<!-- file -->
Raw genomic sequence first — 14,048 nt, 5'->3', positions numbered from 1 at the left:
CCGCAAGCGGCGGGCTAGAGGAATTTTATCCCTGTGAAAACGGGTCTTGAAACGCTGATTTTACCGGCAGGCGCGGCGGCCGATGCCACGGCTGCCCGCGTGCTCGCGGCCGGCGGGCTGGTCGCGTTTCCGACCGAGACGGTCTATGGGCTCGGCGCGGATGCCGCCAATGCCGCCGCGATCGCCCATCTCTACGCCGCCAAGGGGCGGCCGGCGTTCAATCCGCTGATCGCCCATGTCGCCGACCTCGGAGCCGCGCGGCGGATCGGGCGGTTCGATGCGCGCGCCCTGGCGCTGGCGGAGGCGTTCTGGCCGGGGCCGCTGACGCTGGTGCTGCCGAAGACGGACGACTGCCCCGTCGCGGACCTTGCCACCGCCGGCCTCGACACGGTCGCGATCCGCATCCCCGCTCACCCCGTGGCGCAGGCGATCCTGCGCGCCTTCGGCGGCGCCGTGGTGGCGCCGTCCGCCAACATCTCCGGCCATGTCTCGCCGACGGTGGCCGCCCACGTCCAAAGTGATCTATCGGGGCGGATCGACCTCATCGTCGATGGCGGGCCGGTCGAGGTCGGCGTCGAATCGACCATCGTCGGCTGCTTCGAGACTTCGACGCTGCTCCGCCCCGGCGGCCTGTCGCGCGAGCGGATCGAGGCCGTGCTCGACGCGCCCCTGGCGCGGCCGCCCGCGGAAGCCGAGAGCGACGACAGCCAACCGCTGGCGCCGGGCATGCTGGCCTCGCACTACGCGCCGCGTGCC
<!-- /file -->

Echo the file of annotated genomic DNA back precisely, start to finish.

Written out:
Raw genomic sequence first — 14,048 nt, 5'->3', positions numbered from 1 at the left:
CCGCAAGCGGCGGGCTAGAGGAATTTTATCCCTGTGAAAACGGGTCTTGAAACGCTGATTTTACCGGCAGGCGCGGCGGCCGATGCCACGGCTGCCCGCGTGCTCGCGGCCGGCGGGCTGGTCGCGTTTCCGACCGAGACGGTCTATGGGCTCGGCGCGGATGCCGCCAATGCCGCCGCGATCGCCCATCTCTACGCCGCCAAGGGGCGGCCGGCGTTCAATCCGCTGATCGCCCATGTCGCCGACCTCGGAGCCGCGCGGCGGATCGGGCGGTTCGATGCGCGCGCCCTGGCGCTGGCGGAGGCGTTCTGGCCGGGGCCGCTGACGCTGGTGCTGCCGAAGACGGACGACTGCCCCGTCGCGGACCTTGCCACCGCCGGCCTCGACACGGTCGCGATCCGCATCCCCGCTCACCCCGTGGCGCAGGCGATCCTGCGCGCCTTCGGCGGCGCCGTGGTGGCGCCGTCCGCCAACATCTCCGGCCATGTCTCGCCGACGGTGGCCGCCCACGTCCAAAGTGATCTATCGGGGCGGATCGACCTCATCGTCGATGGCGGGCCGGTCGAGGTCGGCGTCGAATCGACCATCGTCGGCTGCTTCGAGACTTCGACGCTGCTCCGCCCCGGCGGCCTGTCGCGCGAGCGGATCGAGGCCGTGCTCGACGCGCCCCTGGCGCGGCCGCCCGCGGAAGCCGAGAGCGACGACAGCCAACCGCTGGCGCCGGGCATGCTGGCCTCGCACTACGCGCCGCGTGCC